Paganistan: Notes from the Secret Commonwealth

In Which One Midwest Man-in-Black Confers, Converses & Otherwise Hob-Nobs with his Fellow Hob-Men (& -Women) Concerning the Sundry Ways of the Famed but Ill-Starred Tribe of Witches.

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Why the Oak King/Holly King Story Doesn't Work for Me

Ah, Yule coming up. (Or Midsummer.)

Time to take the old Oak King/Holly King trope off the shelf and dust it off.

No offense intended if they're friends of yours, but the Oak King/Holly King just don't work for me.

It's not that they're a modern creation. Robert Graves had some good ideas: the Triple Goddess, for one...or three.

Gee, two guys in never-ending combat over who gets the girl. Gets her for the next six months, anyway.

Is that really the story we want to be telling the kids?

So who (or what) are Oak and Holly, anyway? Are they actual beings? Are they personifications? Are they gods? If they're gods, where are their temples? Does anybody actually pray to them? Make regular offerings? Do they ever even come up at any time besides Midsummer and Yule?

Yes, men are competitive. (It's one of the things that makes us so beautiful.) Yes, we can be combative. (Try keeping the tribe alive without it.)

We can also be cooperative. We can also be collaborative. Look around you: we do it all the time. The whole point of Oak and Holly is that their leaves look so much alike.

Me, I'm a man for men. (“Look at the gods, they're all gay,” Sparky T. Rabbit once said to me.) Me, I would (and do) tell the story of the Red God and the Green, or of Sun and Thunder, differently. Really, gentlemen, there are much better things to do together than fight.

Down the long years, we've lost much—maybe even most—of our mythology. The Age of the New Paganisms is the Age of Creative Mythology, to be sure.

Oak King/Holly King? Yeah, there's truth to the tale, I'll admit, while ever we are as we are, and Summer and Winter continue their age-old rivalry for Earth.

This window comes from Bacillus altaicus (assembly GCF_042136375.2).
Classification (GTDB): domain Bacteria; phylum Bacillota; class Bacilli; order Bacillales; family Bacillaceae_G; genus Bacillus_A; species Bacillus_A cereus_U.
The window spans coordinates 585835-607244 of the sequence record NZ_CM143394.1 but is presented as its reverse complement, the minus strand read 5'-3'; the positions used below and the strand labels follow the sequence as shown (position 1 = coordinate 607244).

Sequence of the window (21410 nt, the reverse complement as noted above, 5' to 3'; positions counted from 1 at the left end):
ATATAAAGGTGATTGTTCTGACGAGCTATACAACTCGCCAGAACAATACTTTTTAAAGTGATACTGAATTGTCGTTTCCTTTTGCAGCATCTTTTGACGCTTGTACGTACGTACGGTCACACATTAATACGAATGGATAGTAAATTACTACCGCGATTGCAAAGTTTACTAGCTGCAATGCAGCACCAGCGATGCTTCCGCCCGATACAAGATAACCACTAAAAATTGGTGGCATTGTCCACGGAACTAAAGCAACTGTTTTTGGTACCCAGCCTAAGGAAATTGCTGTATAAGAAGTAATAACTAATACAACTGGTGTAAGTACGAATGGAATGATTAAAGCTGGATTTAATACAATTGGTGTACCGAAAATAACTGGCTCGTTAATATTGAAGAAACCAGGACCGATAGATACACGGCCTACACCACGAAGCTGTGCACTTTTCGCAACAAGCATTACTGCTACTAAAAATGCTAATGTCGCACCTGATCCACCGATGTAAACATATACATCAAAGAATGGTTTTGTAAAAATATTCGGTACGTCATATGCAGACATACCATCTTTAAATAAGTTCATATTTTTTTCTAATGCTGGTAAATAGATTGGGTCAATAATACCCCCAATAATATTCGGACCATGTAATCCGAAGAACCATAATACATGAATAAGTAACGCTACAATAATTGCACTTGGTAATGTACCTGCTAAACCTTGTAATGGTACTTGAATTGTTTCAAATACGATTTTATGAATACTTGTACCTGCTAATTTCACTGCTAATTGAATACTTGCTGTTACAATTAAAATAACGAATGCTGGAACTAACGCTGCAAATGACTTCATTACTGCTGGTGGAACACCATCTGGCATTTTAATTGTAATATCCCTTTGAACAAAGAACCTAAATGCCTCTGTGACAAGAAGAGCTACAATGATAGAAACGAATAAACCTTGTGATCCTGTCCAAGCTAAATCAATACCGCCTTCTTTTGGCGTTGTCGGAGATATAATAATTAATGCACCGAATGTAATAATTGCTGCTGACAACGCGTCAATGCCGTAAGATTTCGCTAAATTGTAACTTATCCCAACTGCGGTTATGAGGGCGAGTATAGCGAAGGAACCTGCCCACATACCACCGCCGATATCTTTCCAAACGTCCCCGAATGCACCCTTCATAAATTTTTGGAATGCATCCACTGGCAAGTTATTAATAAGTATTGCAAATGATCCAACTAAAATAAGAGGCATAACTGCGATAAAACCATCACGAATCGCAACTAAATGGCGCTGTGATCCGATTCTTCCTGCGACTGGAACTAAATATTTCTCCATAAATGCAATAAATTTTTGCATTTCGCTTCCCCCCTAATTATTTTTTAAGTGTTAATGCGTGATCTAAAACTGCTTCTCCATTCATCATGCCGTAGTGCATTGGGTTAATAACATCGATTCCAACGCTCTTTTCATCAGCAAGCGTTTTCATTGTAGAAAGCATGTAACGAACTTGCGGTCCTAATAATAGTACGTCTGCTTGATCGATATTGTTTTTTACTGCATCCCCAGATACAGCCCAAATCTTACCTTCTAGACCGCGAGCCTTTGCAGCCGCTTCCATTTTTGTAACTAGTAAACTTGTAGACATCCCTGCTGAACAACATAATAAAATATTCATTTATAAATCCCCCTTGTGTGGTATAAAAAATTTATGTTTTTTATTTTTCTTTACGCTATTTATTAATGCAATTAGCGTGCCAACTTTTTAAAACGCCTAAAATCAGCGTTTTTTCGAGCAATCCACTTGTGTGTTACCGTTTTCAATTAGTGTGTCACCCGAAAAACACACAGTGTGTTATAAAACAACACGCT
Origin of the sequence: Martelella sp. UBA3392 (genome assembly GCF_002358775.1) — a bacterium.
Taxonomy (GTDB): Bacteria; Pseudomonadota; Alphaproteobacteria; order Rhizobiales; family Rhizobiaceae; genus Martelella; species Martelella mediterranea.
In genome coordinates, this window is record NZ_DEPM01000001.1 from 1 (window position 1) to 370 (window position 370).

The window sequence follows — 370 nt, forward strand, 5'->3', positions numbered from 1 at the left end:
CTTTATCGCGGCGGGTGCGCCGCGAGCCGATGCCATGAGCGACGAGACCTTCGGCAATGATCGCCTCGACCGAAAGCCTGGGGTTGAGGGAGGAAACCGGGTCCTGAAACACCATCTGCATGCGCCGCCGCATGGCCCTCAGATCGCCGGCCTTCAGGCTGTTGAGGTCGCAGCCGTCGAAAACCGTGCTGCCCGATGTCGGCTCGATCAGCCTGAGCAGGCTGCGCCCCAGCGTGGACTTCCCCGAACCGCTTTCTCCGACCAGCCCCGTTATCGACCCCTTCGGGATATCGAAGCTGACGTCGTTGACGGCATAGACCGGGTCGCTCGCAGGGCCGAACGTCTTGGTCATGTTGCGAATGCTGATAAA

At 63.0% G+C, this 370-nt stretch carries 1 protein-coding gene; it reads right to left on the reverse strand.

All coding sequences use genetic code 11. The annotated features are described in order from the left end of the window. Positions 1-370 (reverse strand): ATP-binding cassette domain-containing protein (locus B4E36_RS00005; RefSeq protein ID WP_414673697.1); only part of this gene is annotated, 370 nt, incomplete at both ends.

But, folks, we've got lots more stories to tell.

Lots more.

Above: Andy Gosling, Oak King/Holly King




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Tagged in: Holly King Oak King
Poet, scholar and storyteller Steven Posch was raised in the hardwood forests of western Pennsylvania by white-tailed deer. (That's the story, anyway.) He emigrated to Paganistan in 1979 and by sheer dint of personality has become one of Lake Country's foremost men-in-black. He is current keeper of the Minnesota Ooser.


  • Nimue Brown
    Nimue Brown Tuesday, 26 September 2017

    I am so very with you on this. And why midsummer and midwinter, surely if they're doing any kind of swap over it should be at the equinoxes?

  • Thesseli
    Thesseli Tuesday, 26 September 2017

    I prefer the one Feri version, where the two are lovers.

  • Steven Posch
    Steven Posch Tuesday, 26 September 2017

    I thought that Andy Gosling's treatment of the theme--the illustration at the head of this post--captured that aspect of the story very nicely.
    As anyone who has ever been in one can readily tell, there's complimentarity in same-sex relationships, too.
    I've always liked the story of Earth and her Two Husbands, Sun and Thunder: a Holy Threesome, in fact.

  • Tasha Halpert
    Tasha Halpert Tuesday, 26 September 2017

    Hello and thanks for this commentary. I like what you have to say and think it makes lots of sense indeed. Is it reflected also in the tale of Bride and Candlemas/Imbolc? You've got the striving of the old with the new there, only it's maiden and crone. I love all mythology. Wish it were taught in school from kindergarten through High school, at various levels starting with the stories and ending with explanations of nationalities and their symbols. Blessings Bright, Tasha

  • Anthony Gresham
    Anthony Gresham Tuesday, 26 September 2017

    I read that book Oak King, Holly King and the Unicorn about the Unicorn tapestries. As I remember the argument the Unicorn is Jesus as the horned god while the oak and holly represent the seasons. I don't remember there being an actual Oak King or Holly King.

  • Steven Posch
    Steven Posch Thursday, 28 September 2017

    Thanks for the reminder, Anthony: I remember trying to read it when it first came out, but not managing to get very far. Maybe it's time to pull it off the shelf again and give it another go.

    Generally, I assiduously avoid anything having to do with unicorns. Cutesy withers.

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